MALAYBALAY CITY (MindaNews/15 April) – Many who have read about the conviction of Dinagat Island Rep. Ruben Ecleo Jr. for the murder of his wife Alona Bacolod may have been wondering why the fugitive lawmaker continues to enjoy the support of the Philippine Benevolent Missionaries Association (PBMA), a cult founded by his late father and namesake in 1965. The adoration shows that like his father, the younger Ecleo has attained a Godlike status among his followers.
How the convicted congressman – and his father before him – came to be objects of worship is a story in itself.
The Ecleo family, using the PBMA as its main vehicle, has dominated Dinagat politics since the 1990s. However, politics was farthest from the mind of the “Divine Master,” Ecleo Sr.’s title, when he charmed hundreds of peasant folk into the cult through his supposed healing powers and other supernatural attributes.
Ecleo Sr. wove many myths around himself, chief of which was his being a personification of God with a mission to save the world from sinfulness. He claimed to have received orders for his mission before barely reaching puberty, in the mountains of Leyte where he was said to have spent a period of reclusion.
After this “revelation”, Ecleo Sr. supposedly knocked his wits out learning Sanskrit, Hebrew, Arabic – and Aramaic! – so that he could decipher the ancient mysteries and unlock the future. He further claimed to have received a mantra that gave him the power to appear at will in different places at the same time.
The “Divine Master,” or simply “Master,” eventually required PBMA members to pay various fees and dues the amounts of which increased over the years. They were also obliged to buy rings that had cost at least P80 each by the early 1990s, a friend from Surigao del Norte told me. They wear their rings like badges of honor and distinction that they eventually came to be called “singsingan”, from the Visayan word “singsing” or ring.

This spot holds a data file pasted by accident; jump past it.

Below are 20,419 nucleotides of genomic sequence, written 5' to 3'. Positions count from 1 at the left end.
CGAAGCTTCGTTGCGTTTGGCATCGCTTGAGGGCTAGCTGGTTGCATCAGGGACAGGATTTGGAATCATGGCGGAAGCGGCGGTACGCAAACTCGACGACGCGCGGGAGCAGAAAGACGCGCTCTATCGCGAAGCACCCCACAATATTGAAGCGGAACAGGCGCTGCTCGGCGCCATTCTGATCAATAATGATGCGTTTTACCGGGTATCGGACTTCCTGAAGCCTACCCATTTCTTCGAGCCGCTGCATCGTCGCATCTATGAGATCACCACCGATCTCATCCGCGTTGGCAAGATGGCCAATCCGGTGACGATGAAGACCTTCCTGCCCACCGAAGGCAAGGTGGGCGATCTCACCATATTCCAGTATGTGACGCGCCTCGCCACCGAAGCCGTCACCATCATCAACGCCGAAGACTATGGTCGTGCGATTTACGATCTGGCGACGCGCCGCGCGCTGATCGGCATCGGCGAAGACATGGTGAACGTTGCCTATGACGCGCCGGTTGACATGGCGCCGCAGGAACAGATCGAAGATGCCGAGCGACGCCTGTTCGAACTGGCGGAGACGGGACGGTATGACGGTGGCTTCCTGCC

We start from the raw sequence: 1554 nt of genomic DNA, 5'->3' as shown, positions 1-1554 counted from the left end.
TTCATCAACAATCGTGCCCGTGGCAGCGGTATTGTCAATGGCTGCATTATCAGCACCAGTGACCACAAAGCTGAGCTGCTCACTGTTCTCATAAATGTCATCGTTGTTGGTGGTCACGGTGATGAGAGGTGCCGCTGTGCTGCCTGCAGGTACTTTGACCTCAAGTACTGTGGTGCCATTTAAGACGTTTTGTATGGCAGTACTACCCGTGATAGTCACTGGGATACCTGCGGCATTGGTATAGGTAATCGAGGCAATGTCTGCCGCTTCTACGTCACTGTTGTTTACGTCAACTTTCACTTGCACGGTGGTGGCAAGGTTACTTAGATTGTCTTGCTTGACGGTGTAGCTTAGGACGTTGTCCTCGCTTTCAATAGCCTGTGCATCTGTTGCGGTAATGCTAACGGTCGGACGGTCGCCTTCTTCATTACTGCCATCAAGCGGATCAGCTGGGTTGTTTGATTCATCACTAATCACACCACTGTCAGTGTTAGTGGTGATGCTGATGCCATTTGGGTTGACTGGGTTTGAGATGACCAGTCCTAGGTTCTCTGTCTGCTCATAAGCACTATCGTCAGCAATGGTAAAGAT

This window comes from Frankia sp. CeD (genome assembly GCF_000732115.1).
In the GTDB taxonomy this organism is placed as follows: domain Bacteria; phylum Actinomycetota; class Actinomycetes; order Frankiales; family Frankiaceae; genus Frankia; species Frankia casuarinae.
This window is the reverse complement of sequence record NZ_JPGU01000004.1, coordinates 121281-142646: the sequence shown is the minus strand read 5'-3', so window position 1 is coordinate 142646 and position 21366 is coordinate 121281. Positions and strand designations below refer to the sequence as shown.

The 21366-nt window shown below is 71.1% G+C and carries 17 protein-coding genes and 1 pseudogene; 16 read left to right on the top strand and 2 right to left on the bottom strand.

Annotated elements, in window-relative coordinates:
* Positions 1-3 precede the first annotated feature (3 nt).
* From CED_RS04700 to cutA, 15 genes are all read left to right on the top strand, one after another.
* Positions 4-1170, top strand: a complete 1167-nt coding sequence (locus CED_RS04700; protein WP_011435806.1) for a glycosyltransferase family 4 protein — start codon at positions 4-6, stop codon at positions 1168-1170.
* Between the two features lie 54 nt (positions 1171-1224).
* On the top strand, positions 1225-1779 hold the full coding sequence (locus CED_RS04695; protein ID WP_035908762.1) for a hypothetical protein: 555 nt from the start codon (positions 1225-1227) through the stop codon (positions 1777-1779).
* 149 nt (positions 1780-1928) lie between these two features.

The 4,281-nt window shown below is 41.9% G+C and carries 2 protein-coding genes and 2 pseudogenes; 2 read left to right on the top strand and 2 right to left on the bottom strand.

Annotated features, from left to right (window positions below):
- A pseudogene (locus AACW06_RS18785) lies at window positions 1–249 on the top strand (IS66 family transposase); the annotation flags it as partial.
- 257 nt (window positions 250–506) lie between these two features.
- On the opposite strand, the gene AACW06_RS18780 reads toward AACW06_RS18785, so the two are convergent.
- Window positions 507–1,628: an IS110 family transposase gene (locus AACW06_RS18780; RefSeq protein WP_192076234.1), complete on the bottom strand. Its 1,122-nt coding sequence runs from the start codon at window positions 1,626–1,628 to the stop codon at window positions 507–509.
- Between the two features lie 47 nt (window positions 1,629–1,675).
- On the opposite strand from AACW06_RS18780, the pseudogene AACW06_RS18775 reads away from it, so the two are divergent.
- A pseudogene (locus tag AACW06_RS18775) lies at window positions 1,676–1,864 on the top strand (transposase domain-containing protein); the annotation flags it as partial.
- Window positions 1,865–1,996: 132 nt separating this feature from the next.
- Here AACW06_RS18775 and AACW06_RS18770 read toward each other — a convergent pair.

Since the Ecleos came from a poor family, it is safe to assume that they built their fortune on the sales of these rings – and presumably other required items – and fees of blindly loyal cult followers.
Aside from its economic value, having hundreds of unquestioning followers has always been politically useful to the Ecleos. Back in the 1990s, sources in Surigao del Norte said that PBMA members from other provinces would flock to the province at least a year before an election and register there as voters. They would make sure their length of stay complied with the law’s minimum residency requirement. After the election they would go back to their actual places of residence.
Dinagat was not yet a province at the time and so the Ecleos needed to boost their numbers against Surigao del Norte’s well-entrenched political families. After Dinagat became a separate province there may be no need anymore for that scheme.
The PBMA has evolved from being a spiritual association to an economic and political base of the Ecleos. Still, PBMA members continue to revere the “Divine Master.” Mostly poor peasants with little or no schooling at all, they are holding on their belief that, like The Christ, he will rise again one day, an adoration that the convicted lawmaker has inherited. (MindaViews is the opinion section of MindaNews. H. Marcos C. Mordeno writes mainly on the environment, human rights and politics. He can be reached at firstname.lastname@example.org)